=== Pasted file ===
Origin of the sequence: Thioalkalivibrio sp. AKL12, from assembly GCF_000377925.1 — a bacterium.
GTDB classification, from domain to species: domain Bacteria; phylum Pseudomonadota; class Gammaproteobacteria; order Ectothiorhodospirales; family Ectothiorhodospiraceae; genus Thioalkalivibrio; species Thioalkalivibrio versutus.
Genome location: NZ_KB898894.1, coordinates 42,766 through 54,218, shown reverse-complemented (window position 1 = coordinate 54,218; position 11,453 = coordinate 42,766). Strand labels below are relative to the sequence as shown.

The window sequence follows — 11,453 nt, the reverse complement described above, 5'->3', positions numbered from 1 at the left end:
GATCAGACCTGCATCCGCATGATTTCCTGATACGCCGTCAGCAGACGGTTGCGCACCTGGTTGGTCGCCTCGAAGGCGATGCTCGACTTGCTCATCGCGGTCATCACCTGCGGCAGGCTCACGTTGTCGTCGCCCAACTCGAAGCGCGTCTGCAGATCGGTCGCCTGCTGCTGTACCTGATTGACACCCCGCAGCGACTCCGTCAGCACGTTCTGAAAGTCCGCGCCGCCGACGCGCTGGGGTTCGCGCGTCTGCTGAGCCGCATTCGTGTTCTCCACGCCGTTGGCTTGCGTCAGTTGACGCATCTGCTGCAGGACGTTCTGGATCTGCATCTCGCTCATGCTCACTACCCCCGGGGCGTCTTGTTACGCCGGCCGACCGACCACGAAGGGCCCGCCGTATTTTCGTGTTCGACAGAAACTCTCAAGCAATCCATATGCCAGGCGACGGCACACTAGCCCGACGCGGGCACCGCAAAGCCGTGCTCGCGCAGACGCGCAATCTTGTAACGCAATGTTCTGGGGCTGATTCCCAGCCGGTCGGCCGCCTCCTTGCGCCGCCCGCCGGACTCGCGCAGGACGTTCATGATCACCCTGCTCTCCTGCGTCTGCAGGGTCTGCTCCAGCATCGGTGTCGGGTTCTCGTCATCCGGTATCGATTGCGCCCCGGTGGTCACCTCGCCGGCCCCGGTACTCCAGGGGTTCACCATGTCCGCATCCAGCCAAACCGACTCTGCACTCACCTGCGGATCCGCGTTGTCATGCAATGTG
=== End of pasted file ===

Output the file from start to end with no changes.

Origin of the sequence: Thioalkalivibrio sp. AKL12, from assembly GCF_000377925.1 — a bacterium.
GTDB classification, from domain to species: domain Bacteria; phylum Pseudomonadota; class Gammaproteobacteria; order Ectothiorhodospirales; family Ectothiorhodospiraceae; genus Thioalkalivibrio; species Thioalkalivibrio versutus.
Genome location: NZ_KB898894.1, coordinates 42,766 through 54,218, shown reverse-complemented (window position 1 = coordinate 54,218; position 11,453 = coordinate 42,766). Strand labels below are relative to the sequence as shown.

The window sequence follows — 11,453 nt, the reverse complement described above, 5'->3', positions numbered from 1 at the left end:
GATCAGACCTGCATCCGCATGATTTCCTGATACGCCGTCAGCAGACGGTTGCGCACCTGGTTGGTCGCCTCGAAGGCGATGCTCGACTTGCTCATCGCGGTCATCACCTGCGGCAGGCTCACGTTGTCGTCGCCCAACTCGAAGCGCGTCTGCAGATCGGTCGCCTGCTGCTGTACCTGATTGACACCCCGCAGCGACTCCGTCAGCACGTTCTGAAAGTCCGCGCCGCCGACGCGCTGGGGTTCGCGCGTCTGCTGAGCCGCATTCGTGTTCTCCACGCCGTTGGCTTGCGTCAGTTGACGCATCTGCTGCAGGACGTTCTGGATCTGCATCTCGCTCATGCTCACTACCCCCGGGGCGTCTTGTTACGCCGGCCGACCGACCACGAAGGGCCCGCCGTATTTTCGTGTTCGACAGAAACTCTCAAGCAATCCATATGCCAGGCGACGGCACACTAGCCCGACGCGGGCACCGCAAAGCCGTGCTCGCGCAGACGCGCAATCTTGTAACGCAATGTTCTGGGGCTGATTCCCAGCCGGTCGGCCGCCTCCTTGCGCCGCCCGCCGGACTCGCGCAGGACGTTCATGATCACCCTGCTCTCCTGCGTCTGCAGGGTCTGCTCCAGCATCGGTGTCGGGTTCTCGTCATCCGGTATCGATTGCGCCCCGGTGGTCACCTCGCCGGCCCCGGTACTCCAGGGGTTCACCATGTCCGCATCCAGCCAAACCGACTCTGCACTCACCTGCGGATCCGCGTTGTCATGCAATGTG